Skip to content
Tax, SDIRAs & Cost Segregation

User Stats

44
Posts
20
Votes
Michael Moreno
  • New to Real Estate
  • San Antonio, TX
20
Votes |
44
Posts

Seeking Advice on Amending Tax Return for Rental Property Expenses

Michael Moreno
  • New to Real Estate
  • San Antonio, TX
Posted Apr 6 2024, 14:02

Hi everyone,

I recently purchased my first single-family property in 09/08/2023 and converted two smaller rooms into rental units while occupying the principal room. I invested approximately $4,000 in furnishing these two rental rooms with linens, mattresses, bed frames, dressers, and nightstands. Although these items are eligible for tax deductions, I overlooked this aspect when filing my taxes last year.

Now that it's 2024, I'm wondering if it's possible to file an amended return to potentially recoup some money from the IRS. Given the timeline and the nature of these expenses, I'd appreciate any insights or advice from those familiar with tax regulations in such situations.

Additionally, I'd like to know if I can claim depreciation, mortgage interest, homeowner's insurance, utilities, HOA dues, and other expenses associated with the rental units of my home from 09/08/2023 to 12/31/2023. I overlooked including these details on Schedule E when I initially filed my taxes.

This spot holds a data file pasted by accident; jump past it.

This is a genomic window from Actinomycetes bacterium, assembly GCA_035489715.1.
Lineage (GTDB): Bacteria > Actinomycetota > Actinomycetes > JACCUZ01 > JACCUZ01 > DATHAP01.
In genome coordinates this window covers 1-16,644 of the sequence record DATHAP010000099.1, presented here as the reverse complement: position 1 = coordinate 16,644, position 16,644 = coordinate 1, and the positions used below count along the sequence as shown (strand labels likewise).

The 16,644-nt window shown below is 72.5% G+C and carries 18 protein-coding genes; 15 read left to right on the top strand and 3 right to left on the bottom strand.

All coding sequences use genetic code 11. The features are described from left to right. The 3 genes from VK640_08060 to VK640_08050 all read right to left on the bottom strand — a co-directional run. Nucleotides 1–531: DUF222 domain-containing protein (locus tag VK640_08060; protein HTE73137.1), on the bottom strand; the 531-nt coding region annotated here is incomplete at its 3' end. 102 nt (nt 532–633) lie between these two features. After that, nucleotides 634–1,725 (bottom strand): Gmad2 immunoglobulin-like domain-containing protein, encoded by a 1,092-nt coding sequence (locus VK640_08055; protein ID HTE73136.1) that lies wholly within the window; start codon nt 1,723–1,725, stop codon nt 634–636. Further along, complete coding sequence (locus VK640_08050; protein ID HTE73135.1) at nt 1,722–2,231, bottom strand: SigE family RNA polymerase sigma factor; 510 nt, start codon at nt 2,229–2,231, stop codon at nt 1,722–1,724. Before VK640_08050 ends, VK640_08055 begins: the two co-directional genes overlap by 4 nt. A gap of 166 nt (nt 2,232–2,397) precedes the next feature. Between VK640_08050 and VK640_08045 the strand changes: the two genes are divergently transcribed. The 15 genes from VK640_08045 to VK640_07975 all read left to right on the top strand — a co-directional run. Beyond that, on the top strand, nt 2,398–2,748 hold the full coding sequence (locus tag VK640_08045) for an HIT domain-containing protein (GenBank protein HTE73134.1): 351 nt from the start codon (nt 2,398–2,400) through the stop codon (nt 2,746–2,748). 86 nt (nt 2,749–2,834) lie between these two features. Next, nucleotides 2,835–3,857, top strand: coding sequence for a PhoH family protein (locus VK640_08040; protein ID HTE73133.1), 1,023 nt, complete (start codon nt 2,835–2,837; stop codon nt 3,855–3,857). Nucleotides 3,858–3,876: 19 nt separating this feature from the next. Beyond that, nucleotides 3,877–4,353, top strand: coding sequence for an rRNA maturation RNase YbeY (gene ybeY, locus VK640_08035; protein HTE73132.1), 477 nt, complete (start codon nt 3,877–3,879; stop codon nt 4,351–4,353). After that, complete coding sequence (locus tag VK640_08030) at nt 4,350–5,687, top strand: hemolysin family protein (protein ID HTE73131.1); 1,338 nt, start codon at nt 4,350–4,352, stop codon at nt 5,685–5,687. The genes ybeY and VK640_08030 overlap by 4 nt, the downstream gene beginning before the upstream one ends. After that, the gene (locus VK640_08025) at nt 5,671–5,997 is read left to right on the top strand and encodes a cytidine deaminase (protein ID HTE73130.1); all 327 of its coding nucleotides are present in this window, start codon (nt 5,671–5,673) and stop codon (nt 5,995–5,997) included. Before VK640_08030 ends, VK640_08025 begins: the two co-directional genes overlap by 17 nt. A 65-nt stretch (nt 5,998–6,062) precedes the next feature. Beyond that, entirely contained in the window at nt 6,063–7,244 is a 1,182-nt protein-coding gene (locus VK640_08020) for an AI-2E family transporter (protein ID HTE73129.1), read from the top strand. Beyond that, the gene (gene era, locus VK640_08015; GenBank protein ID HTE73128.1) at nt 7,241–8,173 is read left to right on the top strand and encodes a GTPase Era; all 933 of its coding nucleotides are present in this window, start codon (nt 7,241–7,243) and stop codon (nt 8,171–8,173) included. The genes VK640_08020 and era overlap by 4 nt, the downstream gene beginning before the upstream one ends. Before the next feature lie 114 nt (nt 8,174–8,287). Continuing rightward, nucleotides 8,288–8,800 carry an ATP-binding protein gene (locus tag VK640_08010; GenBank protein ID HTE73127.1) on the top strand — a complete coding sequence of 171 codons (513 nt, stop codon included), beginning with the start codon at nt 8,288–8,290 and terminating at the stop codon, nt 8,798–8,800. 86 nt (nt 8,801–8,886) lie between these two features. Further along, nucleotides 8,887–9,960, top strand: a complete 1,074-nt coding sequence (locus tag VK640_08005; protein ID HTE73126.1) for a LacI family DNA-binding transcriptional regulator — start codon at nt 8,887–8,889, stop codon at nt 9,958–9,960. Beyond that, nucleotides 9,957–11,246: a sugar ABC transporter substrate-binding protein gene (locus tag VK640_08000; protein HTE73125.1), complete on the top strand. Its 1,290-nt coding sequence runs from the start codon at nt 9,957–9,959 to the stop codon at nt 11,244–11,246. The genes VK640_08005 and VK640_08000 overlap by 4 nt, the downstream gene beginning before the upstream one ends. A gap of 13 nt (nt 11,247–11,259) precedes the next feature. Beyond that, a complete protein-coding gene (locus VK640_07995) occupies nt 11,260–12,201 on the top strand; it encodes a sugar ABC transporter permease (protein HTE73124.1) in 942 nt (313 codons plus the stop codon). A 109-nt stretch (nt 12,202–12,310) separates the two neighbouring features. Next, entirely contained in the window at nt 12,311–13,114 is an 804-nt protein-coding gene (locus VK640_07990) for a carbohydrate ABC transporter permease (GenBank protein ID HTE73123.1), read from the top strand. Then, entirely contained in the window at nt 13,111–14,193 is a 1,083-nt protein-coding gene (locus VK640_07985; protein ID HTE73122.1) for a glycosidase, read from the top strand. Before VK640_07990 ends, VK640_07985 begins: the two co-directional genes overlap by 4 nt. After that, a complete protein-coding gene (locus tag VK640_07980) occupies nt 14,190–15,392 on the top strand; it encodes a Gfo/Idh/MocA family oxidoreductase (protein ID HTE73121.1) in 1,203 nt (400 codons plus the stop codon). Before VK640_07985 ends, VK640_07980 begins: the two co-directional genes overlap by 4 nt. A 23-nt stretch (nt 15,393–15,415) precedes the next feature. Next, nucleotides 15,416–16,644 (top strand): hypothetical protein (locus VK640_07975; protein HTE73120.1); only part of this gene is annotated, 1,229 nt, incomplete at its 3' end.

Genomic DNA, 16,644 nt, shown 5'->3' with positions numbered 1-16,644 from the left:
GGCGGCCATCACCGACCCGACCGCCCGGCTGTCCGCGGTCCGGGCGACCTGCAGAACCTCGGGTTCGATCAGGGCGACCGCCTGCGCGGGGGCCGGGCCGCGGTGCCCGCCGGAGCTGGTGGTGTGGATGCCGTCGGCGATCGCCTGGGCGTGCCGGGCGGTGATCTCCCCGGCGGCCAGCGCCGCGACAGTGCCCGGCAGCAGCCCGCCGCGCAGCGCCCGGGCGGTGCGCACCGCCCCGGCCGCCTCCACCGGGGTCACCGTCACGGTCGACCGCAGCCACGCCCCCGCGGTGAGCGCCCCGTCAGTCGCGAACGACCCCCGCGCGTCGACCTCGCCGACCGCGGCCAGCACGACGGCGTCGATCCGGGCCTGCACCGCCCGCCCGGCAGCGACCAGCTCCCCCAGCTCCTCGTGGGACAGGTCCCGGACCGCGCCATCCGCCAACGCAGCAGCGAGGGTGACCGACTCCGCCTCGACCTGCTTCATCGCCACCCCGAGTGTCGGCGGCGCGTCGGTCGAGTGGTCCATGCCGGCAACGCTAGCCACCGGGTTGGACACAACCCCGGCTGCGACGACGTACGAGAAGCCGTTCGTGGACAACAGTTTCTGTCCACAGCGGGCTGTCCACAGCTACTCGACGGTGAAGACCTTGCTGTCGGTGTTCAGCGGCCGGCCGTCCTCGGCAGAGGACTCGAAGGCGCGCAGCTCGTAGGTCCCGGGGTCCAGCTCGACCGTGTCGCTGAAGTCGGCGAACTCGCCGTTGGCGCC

Any guidance on these matters would be greatly appreciated. Thank you in advance for your assistance!

User Stats

4,740
Posts
5,354
Votes
Michael Plaks
Pro Member
#1 Tax, SDIRAs & Cost Segregation Contributor
  • Tax Accountant / Enrolled Agent
  • Houston, TX
5,354
Votes |
4,740
Posts
Michael Plaks
Pro Member
#1 Tax, SDIRAs & Cost Segregation Contributor
  • Tax Accountant / Enrolled Agent
  • Houston, TX
Replied Apr 6 2024, 21:28

@Michael Moreno

From your unclear story, I assume that you already filed your 2023 tax return which is due 4/15/2024.

You can - and should - file a corrected return. If you file it before 4/15, it is not even an "amended" return but a "superceding" return. It will simply overwrite your original return.

You can claim all the regular rental expenses that you mentioned. Just be aware that you cannot create a loss. You can only wipe out your 2023 rental income down to zero but not go below zero. The loss created by your deductions will be locked and pushed into future years.